Printing & Graphic Industries

Printing and Graphic Arts Industry Overview

There has been a printing Industry in New South Wales since the 19th century, but now in the 21st century that industry is in the midst of an ongoing evolution as a result of technology driving change.

Across the world innovative and creative technologies have resulted in the industry becoming dynamic and responsive to the demands of the ever increasing visual appetite of consumers.

Take away all business signage, sales catalogues, newspaper and magazine advertising, product packaging, etc in New South Wales and the rest of Australia and you are left with a potential economic disaster. Just imagine trying to run a business without a printing and graphic arts Industry to support you.

Change always brings new opportunity and the rapid evolution in technology and sophisticated printing equipment is transforming the Industry and resulting in employment and career opportunities.

Employment and career opportunities

  • Digital Print and Production
  • Screen Printing
  • Graphic Design Production
  • Multimedia
  • Cartons and Corrugating
  • Management/Sales

Deciding which employment and or career pathway to follow requires evaluation of as much valid information as possible. Below is a list of critical factors that will assist in deciding which pathway to choose.

  • How many people an industry employs in Australia?
  • What’s the latest unemployment rate?
  • What proportion of males and females work in it
  • What is the average weekly wage?
  • What the crystal ball tells about the future
  • What are the main jobs?
  • How many people are in the industry?

To find the answers just click here and it will bring you to a current overview of the printing and graphic arts Industry

Where do I find a list of occupations?

Some of the employment and career opportunities include:

  • Binders, Finishers and Screen Printers
  • Pre-press Trades Workers
  • Printers
  • Printing Assistants and Table Workers
  • Sales Representatives
  • Sales Managers

For a full list of occupations please click here.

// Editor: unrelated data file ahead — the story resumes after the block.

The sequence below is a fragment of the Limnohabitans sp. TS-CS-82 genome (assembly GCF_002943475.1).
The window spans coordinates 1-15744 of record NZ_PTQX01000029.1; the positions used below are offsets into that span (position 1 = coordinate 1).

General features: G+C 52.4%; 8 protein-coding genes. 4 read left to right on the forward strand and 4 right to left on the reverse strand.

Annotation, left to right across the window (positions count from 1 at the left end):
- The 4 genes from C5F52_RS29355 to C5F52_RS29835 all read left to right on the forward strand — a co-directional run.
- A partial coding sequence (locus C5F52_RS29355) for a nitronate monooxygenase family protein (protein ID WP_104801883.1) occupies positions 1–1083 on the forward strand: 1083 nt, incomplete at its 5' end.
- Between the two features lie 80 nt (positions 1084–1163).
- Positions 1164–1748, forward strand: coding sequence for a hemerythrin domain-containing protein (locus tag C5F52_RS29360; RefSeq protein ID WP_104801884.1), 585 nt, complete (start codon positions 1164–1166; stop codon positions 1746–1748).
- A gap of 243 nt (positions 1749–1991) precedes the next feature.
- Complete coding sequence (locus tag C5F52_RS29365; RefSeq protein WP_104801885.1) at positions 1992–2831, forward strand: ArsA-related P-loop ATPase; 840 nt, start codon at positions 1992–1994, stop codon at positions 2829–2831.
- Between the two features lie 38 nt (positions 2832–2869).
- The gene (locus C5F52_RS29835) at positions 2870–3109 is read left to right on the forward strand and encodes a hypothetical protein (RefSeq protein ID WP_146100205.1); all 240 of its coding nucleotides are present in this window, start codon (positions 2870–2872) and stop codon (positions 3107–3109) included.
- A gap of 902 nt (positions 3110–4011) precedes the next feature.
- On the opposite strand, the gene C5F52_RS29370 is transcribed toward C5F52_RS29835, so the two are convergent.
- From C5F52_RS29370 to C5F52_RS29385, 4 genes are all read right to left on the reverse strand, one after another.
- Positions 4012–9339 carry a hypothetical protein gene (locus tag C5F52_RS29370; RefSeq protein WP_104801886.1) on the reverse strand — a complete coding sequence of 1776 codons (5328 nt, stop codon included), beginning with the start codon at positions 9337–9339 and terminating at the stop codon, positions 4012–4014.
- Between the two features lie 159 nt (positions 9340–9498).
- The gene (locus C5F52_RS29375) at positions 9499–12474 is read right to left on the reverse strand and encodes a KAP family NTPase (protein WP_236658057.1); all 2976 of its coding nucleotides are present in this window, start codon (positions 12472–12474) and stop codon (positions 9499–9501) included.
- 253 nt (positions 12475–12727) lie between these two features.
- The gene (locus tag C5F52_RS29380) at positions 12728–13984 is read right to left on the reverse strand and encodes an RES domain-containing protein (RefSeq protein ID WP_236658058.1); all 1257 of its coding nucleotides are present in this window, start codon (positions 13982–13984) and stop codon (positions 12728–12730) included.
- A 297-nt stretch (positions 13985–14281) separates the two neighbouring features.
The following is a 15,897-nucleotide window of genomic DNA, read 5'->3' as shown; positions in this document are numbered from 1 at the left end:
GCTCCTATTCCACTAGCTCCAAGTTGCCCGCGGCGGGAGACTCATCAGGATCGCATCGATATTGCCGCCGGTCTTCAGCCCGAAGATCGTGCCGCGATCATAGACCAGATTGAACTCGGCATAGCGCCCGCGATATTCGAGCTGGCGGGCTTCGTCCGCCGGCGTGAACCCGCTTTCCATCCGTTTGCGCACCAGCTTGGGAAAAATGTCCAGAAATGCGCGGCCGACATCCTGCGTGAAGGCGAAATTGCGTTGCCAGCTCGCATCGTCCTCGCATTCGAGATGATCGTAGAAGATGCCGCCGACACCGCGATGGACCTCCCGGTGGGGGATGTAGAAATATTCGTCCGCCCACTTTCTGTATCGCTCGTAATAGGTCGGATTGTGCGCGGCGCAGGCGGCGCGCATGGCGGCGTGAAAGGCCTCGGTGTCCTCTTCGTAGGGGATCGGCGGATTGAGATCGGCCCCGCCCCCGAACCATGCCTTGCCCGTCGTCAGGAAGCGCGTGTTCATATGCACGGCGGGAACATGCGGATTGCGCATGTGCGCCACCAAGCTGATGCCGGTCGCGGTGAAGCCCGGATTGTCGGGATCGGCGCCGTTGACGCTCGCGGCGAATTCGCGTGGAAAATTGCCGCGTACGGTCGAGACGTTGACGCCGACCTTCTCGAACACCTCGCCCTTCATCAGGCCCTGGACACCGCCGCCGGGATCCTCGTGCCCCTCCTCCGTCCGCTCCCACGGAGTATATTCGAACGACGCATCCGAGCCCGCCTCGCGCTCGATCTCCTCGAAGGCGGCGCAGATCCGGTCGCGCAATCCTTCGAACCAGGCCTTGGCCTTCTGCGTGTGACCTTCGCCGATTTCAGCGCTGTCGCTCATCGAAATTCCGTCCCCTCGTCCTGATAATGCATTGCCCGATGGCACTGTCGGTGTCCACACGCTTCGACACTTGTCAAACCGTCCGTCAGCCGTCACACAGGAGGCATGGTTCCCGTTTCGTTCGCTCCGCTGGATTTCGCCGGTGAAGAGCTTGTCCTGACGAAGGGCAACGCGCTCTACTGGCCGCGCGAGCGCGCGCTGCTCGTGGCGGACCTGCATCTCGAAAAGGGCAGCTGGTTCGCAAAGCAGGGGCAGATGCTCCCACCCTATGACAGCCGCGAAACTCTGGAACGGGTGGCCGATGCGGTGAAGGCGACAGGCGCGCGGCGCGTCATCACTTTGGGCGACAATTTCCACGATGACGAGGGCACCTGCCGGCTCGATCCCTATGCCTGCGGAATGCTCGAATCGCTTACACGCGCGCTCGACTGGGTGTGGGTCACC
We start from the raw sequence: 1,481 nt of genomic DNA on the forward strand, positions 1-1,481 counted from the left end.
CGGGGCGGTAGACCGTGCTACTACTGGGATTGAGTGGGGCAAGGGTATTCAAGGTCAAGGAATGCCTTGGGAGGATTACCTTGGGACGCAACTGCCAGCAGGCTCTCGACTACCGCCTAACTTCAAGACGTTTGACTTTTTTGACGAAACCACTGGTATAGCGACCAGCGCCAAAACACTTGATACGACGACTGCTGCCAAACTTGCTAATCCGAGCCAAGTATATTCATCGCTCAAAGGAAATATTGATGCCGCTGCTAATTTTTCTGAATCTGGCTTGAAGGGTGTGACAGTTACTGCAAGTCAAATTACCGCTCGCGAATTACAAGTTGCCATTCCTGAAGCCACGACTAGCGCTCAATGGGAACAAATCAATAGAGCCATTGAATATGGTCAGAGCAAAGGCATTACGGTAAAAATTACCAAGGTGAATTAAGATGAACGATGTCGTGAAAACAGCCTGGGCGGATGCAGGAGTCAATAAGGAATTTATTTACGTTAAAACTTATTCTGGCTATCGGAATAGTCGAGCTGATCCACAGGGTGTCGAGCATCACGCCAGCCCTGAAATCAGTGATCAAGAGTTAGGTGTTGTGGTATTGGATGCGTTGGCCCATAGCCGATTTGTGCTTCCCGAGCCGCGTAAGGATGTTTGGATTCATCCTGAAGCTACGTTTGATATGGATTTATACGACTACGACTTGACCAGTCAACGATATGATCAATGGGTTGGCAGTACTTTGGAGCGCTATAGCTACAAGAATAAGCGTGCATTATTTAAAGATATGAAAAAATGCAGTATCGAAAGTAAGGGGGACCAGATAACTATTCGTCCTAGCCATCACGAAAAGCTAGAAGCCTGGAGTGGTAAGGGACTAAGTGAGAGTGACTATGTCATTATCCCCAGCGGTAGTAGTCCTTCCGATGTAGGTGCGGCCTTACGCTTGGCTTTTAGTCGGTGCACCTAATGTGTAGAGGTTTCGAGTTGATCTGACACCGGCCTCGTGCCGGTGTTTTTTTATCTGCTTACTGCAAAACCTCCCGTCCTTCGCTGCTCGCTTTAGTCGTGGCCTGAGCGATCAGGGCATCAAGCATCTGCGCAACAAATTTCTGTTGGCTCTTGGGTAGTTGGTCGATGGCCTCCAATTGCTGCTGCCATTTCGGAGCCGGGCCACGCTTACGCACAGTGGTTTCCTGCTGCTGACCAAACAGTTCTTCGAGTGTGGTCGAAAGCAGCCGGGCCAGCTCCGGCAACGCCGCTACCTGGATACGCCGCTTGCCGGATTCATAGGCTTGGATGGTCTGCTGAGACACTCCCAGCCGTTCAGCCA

For instance, the six occupations listed above can be accessed by clicking on a job title that will open to a comprehensive overview of the occupation including job prospects and weekly earnings.

Or

Go to Reports and Links and click on Occupational Bulletin and obtain a summary of occupation which will prove very helpful.

What qualifications will I need?

Once you’ve chosen one or more occupations as potential employment/career targets, the next step is to find out what qualifications are required to work in the Industry. To get the full picture, click here and follow the steps.

Go to Qualifications and Occupations/Industry Sectors:

Please enter ICP10 Printing and Graphic Arts Training Package and click on View Report

How do I get my training?

At this point one or maybe two job/career selections have been made and now the question is how is the training undertaken and completed to match industry requirements. The following two pathways have been selected because both provide assistance in obtaining the necessary training to achieve entry into the industry.

(a) Apprenticeships/Traineeships in the Printing and Graphic Arts Industry in NSW.

http://www.aapathways.com.au/Career-Resources/Industry-Career-Information---Quizzes/Manufacturing,-Printing,-Furnishings,-Clothing,-Te/Printing-Industries/Career-Information

(b) Training courses subsidised by the NSW Government. Click

http://www.training.nsw.gov.au/

Skills Recognition

'Skills recognition' is a generic term that can be used to cover the range of ways an individual's skills, experience, knowledge and qualifications can be formally acknowledged, including: Recognition of Prior Learning (RPL) Credit transfer (including national recognition) Overseas qualifications assessment.

RPL

Recognition of Prior Learning (RPL) involves the assessment of previously unrecognised skills and knowledge an individual has achieved outside the formal education and training system.

RPL assesses this unrecognised learning against the requirements of a formal qualification. By removing the need for duplication of learning, RPL encourages an individual to continue upgrading their skills and knowledge through structured education and training towards formal qualifications and improved employment outcomes.

In order to recognise prior learning it is necessary to: compare the informal or non-formal learning the individual has achieved against the learning outcomes or performance criteria of the course or qualification for which the student is using as a basis for seeking entry or the award of credit, and determine appropriate evidence to support the claim of prior learning.

The processes used to assess RPL applications may take several (not mutually exclusive) forms, for example:

  • participation in exactly the same or modified versions of the assessment the student would be required to complete as part of the full course
  • assessment based on a portfolio of evidence
  • direct observation of demonstration of skill or competence
  • reflective papers, journals or portfolios that relate past learning to the learning or competency outcomes of the current course or qualification
  • provision of examples of the student's work drawn from the workplace, social, community or other setting in which the student applies their learning, skill or competence;
  • testimonials of learning, skill or competence; or
  • combinations of any of the above.

 

National Recognition

National recognition is unique to the vocational education and training system. It means that a student automatically has credit for units of competency that they have completed at another registered training organisation (RTO).

A statement of attainment from another RTO that contributes to a qualification is reported as a form of credit transfer.